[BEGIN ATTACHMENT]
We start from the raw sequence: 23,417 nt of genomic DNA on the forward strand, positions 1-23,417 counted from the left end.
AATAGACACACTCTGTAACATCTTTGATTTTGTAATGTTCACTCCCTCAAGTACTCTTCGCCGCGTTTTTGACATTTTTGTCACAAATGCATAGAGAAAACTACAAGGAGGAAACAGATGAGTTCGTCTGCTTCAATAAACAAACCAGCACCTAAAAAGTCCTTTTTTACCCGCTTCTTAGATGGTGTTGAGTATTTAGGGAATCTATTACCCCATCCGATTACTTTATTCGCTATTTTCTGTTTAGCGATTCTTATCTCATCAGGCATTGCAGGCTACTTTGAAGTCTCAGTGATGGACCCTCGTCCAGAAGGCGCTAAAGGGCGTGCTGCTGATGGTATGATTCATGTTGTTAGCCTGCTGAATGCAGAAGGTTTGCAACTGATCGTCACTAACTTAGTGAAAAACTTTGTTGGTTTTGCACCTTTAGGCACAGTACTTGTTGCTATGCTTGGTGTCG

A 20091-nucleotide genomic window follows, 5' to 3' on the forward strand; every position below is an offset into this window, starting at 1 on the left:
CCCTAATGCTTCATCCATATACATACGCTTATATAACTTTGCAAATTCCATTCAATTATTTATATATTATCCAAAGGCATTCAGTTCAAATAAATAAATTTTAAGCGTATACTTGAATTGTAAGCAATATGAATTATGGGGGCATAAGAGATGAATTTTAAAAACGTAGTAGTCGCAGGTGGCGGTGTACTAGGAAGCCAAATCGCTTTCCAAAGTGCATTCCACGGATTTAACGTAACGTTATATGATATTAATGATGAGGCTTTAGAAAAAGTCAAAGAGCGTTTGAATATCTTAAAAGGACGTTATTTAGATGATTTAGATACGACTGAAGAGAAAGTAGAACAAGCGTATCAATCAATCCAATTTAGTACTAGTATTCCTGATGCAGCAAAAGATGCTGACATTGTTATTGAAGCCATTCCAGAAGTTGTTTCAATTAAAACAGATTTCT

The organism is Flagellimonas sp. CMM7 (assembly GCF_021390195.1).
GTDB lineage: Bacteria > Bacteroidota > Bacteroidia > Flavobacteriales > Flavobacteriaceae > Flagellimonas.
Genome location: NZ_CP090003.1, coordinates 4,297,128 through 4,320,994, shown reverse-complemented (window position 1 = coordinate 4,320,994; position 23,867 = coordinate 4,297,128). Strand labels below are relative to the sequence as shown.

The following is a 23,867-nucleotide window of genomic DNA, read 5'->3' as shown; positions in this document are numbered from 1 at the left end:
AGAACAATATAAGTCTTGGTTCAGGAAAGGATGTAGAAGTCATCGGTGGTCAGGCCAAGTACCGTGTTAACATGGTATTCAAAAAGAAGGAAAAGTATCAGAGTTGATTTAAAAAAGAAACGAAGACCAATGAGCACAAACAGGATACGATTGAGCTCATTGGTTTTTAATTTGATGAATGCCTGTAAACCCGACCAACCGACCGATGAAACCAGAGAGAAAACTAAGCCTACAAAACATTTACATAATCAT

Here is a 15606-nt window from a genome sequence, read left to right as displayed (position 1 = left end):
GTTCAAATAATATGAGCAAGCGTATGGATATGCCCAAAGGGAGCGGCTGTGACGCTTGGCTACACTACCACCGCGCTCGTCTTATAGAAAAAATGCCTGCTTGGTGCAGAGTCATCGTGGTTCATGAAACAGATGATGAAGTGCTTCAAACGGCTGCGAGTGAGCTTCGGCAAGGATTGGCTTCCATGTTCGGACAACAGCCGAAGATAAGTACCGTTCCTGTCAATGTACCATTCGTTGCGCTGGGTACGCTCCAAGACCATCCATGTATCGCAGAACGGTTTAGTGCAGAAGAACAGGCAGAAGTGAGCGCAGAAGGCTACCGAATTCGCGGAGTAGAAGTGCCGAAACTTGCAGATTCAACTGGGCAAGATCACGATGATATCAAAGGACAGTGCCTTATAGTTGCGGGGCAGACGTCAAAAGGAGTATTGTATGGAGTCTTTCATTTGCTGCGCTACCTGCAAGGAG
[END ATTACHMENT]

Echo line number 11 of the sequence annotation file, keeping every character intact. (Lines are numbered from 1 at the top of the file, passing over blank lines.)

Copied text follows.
GTTCAAATAATATGAGCAAGCGTATGGATATGCCCAAAGGGAGCGGCTGTGACGCTTGGCTACACTACCACCGCGCTCGTCTTATAGAAAAAATGCCTGCTTGGTGCAGAGTCATCGTGGTTCATGAAACAGATGATGAAGTGCTTCAAACGGCTGCGAGTGAGCTTCGGCAAGGATTGGCTTCCATGTTCGGACAACAGCCGAAGATAAGTACCGTTCCTGTCAATGTACCATTCGTTGCGCTGGGTACGCTCCAAGACCATCCATGTATCGCAGAACGGTTTAGTGCAGAAGAACAGGCAGAAGTGAGCGCAGAAGGCTACCGAATTCGCGGAGTAGAAGTGCCGAAACTTGCAGATTCAACTGGGCAAGATCACGATGATATCAAAGGACAGTGCCTTATAGTTGCGGGGCAGACGTCAAAAGGAGTATTGTATGGAGTCTTTCATTTGCTGCGCTACCTGCAAGGAG